Joel Wittenberg, Vice President and CIO of the W.K. Kellogg Foundation, views seeking out diverse managers as an exciting opportunity to increase returns. “Diversity provides us with different ideas than we would otherwise have from a large manager located on Avenue of the Americas in New York City. It really pays off, as emerging managers are a great source of future ideas.”7

Do the Right Thing for Your Institution and Community

In addition to promoting the financial health of your institution, investing with diverse managers and firms can have a positive impact on your community as well. Exelon Corporation, for example, takes great pride in ensuring that the company reflects as best it can the makeup of its customers. CIO Doug Brown states, “Exelon has six utilities that provide power to approximately 10 million customers in Chicago, Philadelphia, Baltimore and central Maryland, the District of Columbia, Atlantic City, and the Delmarva Peninsula. These are primarily large urban centers with diverse populations. If we support a young minority fixed income manager and that firm becomes the next Blackrock, that’s how we would define the success of our program.”8

Similarly, the W.K. Kellogg Foundation highlights the connection between the diverse population it supports through its grantmaking and its decisions around managing the Foundation’s funds. “You will observe the importance of diversity and inclusion in virtually every aspect of our business,” shares Roderick D. Gillum, Trustee of the Foundation. “We focus externally on diversity with our grantees, and our work centers on racial equity and vulnerable kids. So a logical extension of this applies to the people who work for us. That includes consultants and those involved in managing our investment portfolio.”9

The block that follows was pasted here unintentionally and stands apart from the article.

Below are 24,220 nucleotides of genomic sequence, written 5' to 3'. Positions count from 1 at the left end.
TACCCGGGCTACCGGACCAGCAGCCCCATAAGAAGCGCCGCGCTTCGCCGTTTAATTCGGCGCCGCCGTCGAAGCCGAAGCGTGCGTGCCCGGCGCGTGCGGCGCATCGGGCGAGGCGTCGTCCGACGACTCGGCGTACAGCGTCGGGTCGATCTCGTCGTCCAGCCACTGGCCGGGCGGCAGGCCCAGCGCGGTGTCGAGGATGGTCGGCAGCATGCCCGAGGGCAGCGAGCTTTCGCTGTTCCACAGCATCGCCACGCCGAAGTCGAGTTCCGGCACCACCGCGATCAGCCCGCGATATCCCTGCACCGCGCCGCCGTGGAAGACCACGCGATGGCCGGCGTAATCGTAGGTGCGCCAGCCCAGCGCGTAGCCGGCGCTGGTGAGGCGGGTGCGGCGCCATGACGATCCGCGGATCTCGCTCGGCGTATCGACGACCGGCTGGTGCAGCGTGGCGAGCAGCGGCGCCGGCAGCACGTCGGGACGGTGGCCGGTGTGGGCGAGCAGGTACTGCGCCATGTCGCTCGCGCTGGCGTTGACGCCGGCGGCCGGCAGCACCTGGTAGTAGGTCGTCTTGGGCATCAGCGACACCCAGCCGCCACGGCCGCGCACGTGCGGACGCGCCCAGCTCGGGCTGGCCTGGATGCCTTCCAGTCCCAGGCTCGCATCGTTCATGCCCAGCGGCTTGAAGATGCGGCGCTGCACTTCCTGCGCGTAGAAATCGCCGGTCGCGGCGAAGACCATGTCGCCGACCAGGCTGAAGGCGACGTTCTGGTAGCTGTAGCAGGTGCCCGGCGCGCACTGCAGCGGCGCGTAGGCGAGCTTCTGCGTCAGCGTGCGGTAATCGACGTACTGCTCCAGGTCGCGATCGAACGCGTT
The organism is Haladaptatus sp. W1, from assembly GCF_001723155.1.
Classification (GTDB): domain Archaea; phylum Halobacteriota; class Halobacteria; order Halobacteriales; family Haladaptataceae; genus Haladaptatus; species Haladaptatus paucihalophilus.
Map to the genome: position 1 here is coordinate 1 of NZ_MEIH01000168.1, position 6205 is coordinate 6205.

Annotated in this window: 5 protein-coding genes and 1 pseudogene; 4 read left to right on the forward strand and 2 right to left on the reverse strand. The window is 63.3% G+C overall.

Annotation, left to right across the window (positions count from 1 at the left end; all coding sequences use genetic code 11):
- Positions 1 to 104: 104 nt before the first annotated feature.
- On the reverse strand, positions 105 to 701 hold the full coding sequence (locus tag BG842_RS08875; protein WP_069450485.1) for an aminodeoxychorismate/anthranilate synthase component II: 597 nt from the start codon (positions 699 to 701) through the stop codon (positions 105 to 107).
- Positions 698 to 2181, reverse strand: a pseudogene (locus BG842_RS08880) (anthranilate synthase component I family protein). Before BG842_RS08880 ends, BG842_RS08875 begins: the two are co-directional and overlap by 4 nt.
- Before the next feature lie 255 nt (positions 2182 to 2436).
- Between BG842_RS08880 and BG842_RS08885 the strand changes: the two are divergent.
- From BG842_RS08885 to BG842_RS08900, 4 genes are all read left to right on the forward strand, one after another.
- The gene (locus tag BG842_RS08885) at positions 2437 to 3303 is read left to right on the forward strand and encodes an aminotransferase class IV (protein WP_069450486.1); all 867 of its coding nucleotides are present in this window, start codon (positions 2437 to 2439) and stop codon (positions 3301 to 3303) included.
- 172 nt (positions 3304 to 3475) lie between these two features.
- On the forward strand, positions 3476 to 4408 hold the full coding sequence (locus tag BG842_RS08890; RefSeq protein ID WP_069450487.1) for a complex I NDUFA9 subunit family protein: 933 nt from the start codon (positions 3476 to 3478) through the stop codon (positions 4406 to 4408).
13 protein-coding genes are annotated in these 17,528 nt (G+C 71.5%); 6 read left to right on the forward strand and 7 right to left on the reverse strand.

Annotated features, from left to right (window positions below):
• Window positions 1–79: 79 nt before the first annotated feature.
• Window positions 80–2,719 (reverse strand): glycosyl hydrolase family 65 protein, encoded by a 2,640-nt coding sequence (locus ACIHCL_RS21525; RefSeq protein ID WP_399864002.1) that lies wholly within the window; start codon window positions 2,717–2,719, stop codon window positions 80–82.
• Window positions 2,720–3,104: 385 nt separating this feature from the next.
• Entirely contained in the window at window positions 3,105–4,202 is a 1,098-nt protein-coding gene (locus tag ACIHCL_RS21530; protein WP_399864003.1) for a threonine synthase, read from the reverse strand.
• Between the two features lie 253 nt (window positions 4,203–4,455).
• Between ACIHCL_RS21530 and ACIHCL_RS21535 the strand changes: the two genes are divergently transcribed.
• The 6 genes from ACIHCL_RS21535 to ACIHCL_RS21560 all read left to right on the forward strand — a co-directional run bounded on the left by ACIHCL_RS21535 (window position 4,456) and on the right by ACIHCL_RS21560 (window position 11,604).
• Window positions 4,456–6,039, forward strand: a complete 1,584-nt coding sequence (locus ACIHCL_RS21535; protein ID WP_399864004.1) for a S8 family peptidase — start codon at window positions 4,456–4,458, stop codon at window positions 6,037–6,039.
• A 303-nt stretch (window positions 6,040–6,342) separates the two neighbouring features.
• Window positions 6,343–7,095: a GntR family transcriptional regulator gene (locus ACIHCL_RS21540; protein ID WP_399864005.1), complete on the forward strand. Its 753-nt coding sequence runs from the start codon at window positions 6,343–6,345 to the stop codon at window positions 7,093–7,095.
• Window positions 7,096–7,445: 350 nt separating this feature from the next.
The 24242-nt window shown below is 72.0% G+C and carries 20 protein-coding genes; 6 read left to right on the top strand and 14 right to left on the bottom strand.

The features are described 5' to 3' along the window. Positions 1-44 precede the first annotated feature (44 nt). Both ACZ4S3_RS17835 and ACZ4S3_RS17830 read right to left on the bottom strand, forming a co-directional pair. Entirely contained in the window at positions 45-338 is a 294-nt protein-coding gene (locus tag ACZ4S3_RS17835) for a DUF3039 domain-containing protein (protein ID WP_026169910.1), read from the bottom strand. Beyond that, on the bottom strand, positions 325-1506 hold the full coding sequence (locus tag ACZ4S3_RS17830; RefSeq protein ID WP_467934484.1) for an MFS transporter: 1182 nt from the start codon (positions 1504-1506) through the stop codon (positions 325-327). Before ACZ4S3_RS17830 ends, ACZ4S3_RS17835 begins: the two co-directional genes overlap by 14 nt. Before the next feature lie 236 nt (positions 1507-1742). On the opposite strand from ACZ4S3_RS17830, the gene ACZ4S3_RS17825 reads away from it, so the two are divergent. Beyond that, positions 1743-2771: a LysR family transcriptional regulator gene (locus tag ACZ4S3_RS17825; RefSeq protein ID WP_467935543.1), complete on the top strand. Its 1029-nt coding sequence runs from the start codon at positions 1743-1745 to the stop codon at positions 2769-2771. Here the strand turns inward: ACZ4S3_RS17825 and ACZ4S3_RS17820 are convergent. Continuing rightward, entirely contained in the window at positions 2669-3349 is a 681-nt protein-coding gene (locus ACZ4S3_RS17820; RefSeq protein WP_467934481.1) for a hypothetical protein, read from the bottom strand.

By increasing the usage of minority firms, fiduciaries can help create more wealth and job opportunities in the diverse communities they serve.

Conclusion

Whether driven by an interest in generating better financial returns for your institution, fostering more diversity in asset management, or both, investing with minority and women asset managers and MWBE firms will benefit your institution’s funds and beneficiaries. Continue exploring this guide to learn how you can help encourage your institution to take these important steps towards increased asset performance.

FULL FIDUCIARY GUIDE TO COME
ENDNOTES

1 Hunt, Vivian, Dennis Layton, & Sara Prince. “Why Diversity Matters.” McKinsey, January 2015. Available at http:// www.mckinsey.com/business-functions/organization/our-insights/why-diversity-matters

2 Erhardt, Nicias L., James D. Werbel, & Charles B. Shrader. “Board of Director Diversity and Firm Financial Performance.” Corporate Governance: An International Review, vol. 11, 2003, pp. 102-111. Available at http://ssrn.com/abstract=416337

3 Shiller, Robert J. “Challenging the Crowd in Whispers, Not Shouts.” New York Times, 1 November 2008. Available at http://www.nytimes.com/2008/11/02/business/02view.html?pagewanted=1&_r=1&ref=business

4 Levine, Sheen S., Evan P. Apfelbaum, Mark Bernard, Valerie L. Bartelt, Edward J. Zajac, & David Stark. “Ethnic Diversity Deflates Price Bubbles.” Proceedings of the National Academy of Sciences of the United States of America, October 2014. Available at http://www.pnas.org/content/111/52/18524.abstract

5 Levine, Apfelbaum, Bernard, Bartelt, Zajac, & Stark. “Ethnic Diversity Deflates Price Bubbles.”

6 Scott Evans, Deputy Comptroller for Asset Management/Chief Investment Officer for the City of New York, in person interview by the author, February 3, 2016.

7 White Jr., Thurman V., & ABFE: A Philanthropic Partnership of Black Communities. “Who Manages the Money? A Case Study of the W.K. Kellogg Foundation.” Progress Investment Management Company, LLC, September 2014, p. 10. Available at http://diverseassetmanagers.org/pdf/WK_Kellogg_Foundation_Case_Study_Sept_2014.pdf

8 Doug Brown, Chief Investment Officer of Exelon Corporation, telephone interview by the author, January 22, 2016.

9 White Jr. & ABFE, “Who Manages the Money? A Case Study of the W.K. Kellogg Foundation,” p. 4.